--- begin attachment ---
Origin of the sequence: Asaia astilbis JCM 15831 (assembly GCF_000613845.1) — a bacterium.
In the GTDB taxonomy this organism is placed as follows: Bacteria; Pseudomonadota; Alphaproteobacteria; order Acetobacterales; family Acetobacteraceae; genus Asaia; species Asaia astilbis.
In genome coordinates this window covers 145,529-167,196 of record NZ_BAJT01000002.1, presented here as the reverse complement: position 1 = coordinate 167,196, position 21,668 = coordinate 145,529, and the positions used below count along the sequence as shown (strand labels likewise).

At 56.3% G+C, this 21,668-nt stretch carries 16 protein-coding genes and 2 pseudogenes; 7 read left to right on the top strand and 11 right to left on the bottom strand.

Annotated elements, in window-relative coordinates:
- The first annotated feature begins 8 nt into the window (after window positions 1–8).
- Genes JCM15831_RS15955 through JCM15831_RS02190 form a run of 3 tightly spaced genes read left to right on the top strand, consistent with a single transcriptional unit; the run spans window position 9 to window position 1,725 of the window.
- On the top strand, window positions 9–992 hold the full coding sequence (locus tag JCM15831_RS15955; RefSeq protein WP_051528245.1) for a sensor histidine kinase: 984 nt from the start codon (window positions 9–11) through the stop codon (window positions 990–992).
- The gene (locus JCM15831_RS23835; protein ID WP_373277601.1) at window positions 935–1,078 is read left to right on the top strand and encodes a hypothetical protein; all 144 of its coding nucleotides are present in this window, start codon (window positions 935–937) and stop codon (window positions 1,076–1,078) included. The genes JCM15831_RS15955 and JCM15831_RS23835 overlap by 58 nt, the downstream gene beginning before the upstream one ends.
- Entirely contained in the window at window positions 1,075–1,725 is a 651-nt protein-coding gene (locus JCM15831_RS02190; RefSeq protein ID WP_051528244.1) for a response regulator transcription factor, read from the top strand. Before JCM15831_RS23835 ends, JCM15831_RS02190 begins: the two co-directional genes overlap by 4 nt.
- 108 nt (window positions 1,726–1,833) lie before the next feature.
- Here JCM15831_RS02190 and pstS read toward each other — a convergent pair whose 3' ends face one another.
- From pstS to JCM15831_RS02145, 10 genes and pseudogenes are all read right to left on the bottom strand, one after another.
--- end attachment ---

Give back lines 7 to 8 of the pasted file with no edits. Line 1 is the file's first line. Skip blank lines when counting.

- Genes JCM15831_RS15955 through JCM15831_RS02190 form a run of 3 tightly spaced genes read left to right on the top strand, consistent with a single transcriptional unit; the run spans window position 9 to window position 1,725 of the window.
- On the top strand, window positions 9–992 hold the full coding sequence (locus tag JCM15831_RS15955; RefSeq protein WP_051528245.1) for a sensor histidine kinase: 984 nt from the start codon (window positions 9–11) through the stop codon (window positions 990–992).